Sonnet for the post office cashier

Inspired by my love of Shakespeare’s sonnets, and my annoyance at being ignored, here’s one for ‘the bloke in the post office’:

From the other side

Apart from necessary words, like First
or second? One pound twenty six
, the post
office cashier will sing a random burst
of tunes, or whistle, distantly, engrossed.

No please or thank you, what a lovely day,
is that the time and is it raining?
No,
he scats, he taps and clips as if to say
please go away, you spoil my status quo.

I’m tempted to turn up with drum and bass
or improvise a subtle harmony
to beat him, join him, make him lift his face
from paperwork, engage, duet with me,
turn our encounter to a merry vamp
but all he will acknowledge is a stamp.

© Heather Wastie

Last Saturday, we marked 400 years since Shakespeare died, which could be considered a rather morbid way of marking someone’s achievements. Let’s celebrate Shakespeare every year, as the Scots celebrate Burns!  Tomorrow night in Kidderminster we’re doing this ….

Shakespeare Soapbox poster

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International Haiku Day on Sunday

On Sunday 17th April, it’s International Haiku Poetry Day, initiated by The Haiku Foundation http://www.thehaikufoundation.org/international-haiku-poetry-day/

Haiku is a Japanese poetic form, traditionally having 3 lines of five, seven and five syllables, without title, evoking images of the natural world.

Since I’ll be busy performing in Croome for Sale at Croome Court on Sunday, and tomorrow I’m having a day off, I decided to post a haiku today. It’s one of the first I ever wrote, in 1993, and was published that year by Poetry Digest. Happy Haiku Day!

Delicate flowers
grown pale without the sun’s rays.
Scented kimonos.

© Heather Wastie

The Astronomy of Herbs

Tomorrow I’m taking poems and songs to an Alzheimer’s Society group, something I do on a regular basis across the region. This one’s in Warwick. I’ve decided to have Spring flowers and gardening as a rough theme, and came across this poem I wrote in 2002. It was published by Poems In The Waiting Room an Arts in Health charity, registered in the U.K.. They “supply short collections of poems as cards for patients to read while waiting to see their doctor and to take away with them” and are open for submissions.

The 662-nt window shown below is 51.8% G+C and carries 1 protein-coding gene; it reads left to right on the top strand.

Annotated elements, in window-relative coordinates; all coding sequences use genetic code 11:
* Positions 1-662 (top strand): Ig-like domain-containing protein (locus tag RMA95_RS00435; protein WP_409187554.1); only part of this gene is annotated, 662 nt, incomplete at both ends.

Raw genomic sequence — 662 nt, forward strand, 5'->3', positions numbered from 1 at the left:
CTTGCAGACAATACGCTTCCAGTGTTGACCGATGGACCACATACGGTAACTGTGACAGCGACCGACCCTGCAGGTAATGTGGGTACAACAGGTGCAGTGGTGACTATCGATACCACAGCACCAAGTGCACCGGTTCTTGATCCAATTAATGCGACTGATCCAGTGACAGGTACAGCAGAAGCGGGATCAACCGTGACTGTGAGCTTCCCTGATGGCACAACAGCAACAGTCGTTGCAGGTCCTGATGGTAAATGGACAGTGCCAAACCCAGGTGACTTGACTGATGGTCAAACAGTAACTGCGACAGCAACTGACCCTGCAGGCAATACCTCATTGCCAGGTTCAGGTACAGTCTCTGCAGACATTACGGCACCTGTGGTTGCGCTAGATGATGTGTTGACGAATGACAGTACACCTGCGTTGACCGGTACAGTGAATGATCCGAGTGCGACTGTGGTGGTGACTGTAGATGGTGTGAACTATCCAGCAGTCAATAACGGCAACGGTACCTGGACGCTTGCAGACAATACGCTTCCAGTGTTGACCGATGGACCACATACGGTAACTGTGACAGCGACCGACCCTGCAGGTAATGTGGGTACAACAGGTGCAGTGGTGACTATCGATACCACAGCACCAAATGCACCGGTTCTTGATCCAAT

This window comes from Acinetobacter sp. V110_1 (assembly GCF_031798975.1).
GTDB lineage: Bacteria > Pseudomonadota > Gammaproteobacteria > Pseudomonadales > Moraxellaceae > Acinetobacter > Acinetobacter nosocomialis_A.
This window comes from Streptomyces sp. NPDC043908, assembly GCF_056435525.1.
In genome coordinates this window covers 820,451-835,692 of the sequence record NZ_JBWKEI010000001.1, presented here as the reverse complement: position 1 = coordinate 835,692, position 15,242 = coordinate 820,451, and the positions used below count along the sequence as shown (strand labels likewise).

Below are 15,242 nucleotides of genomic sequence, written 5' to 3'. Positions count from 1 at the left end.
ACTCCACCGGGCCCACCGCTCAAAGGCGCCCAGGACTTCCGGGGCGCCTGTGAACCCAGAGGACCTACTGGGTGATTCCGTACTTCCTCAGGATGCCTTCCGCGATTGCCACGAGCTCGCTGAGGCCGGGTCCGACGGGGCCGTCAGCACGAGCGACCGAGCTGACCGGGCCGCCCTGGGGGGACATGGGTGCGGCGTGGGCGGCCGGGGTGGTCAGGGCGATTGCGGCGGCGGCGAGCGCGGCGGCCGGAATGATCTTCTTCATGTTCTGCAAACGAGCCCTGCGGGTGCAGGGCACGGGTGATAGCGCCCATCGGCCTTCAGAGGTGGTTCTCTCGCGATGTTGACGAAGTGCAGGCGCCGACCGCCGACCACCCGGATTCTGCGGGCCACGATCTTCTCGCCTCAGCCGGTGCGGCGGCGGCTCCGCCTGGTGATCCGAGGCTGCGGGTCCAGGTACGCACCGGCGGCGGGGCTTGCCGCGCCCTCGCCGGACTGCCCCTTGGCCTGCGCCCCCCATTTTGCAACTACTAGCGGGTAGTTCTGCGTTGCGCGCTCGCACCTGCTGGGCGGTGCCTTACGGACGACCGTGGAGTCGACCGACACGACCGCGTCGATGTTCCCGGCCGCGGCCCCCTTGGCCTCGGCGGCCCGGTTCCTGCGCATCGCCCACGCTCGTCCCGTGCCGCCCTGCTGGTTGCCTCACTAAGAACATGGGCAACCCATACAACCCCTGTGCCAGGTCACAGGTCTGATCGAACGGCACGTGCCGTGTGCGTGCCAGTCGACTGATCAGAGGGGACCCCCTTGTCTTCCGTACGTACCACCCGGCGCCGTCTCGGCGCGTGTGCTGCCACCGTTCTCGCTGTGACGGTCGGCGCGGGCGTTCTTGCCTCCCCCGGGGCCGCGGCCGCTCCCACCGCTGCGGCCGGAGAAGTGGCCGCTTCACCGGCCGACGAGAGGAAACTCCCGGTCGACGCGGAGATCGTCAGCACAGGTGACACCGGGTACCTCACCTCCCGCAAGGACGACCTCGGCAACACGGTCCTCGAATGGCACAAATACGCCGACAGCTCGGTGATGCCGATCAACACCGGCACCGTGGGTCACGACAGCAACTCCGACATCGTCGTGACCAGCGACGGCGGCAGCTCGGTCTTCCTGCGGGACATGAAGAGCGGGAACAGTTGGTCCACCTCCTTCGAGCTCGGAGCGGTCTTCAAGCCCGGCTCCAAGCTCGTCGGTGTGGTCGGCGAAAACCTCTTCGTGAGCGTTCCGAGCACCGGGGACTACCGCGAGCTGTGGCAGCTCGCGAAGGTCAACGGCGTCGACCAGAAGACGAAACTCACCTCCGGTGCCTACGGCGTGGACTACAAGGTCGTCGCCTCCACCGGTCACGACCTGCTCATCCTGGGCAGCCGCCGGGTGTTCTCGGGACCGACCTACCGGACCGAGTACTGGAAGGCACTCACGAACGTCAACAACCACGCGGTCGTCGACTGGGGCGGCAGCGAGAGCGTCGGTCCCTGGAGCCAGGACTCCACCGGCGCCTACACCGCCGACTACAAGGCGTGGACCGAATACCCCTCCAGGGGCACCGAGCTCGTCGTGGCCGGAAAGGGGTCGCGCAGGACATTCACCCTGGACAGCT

The Astronomy of Herbs
A found poem, after Nicholas Culpeper

Crowfoot and Pepper-wort,
Dodder of Thyme,
All-heal, Anemone,
Lesser Celandine,

Brooklime and Briony,
Wormwood, Butcher’s Broom
and Dove’s Foot are Martial plants.
Stone Crop, under Moon.

Walnut and Marigold,
governed by the Sun.
Mercury has Calamint,
Dill and Sauce-alone.

Amaranthus, Comfrey,
Heart’s-ease, Saturnine.
Dog’s Grass, under Jupiter.
Venus owns the Vine,

Self-heal and Sickle-wort,
Tansy and Thyme,
Foxglove and Featherfew,
Coltsfoot, Columbine.

© Heather Wastie

Culpeper’s best known and loved work is his herbal, called A Complete Herbal.  It gives the astrological indications of every herb in terms of planets and signs of the zodiac.  According to Culpeper, plants were able to channel and embody the subtle life energies of the planets, which were then consumed as food and medicine.  Through an elaborate system of planetary sympathies and antipathies, he found the right herb or formula to treat the patient’s illness.

April 2016: News

We packed out Cradley Heath Library for Where’s Our Spake Gone? Some great photos here, a poem from me, and a couple of films ‘thar am well wuth watching’.

Where's Our Spake Gone?

We had our second celebration event last week at Cradley Heath Library where we shared some of the lovely work produced as part of the project. This included a performance of Yamlet by Little Earthquake Theatre, a performance of new work about local dialect by poet by Heather Wastie, and a film with local voices and images produced by Geoff Broadway.  You can read more below.

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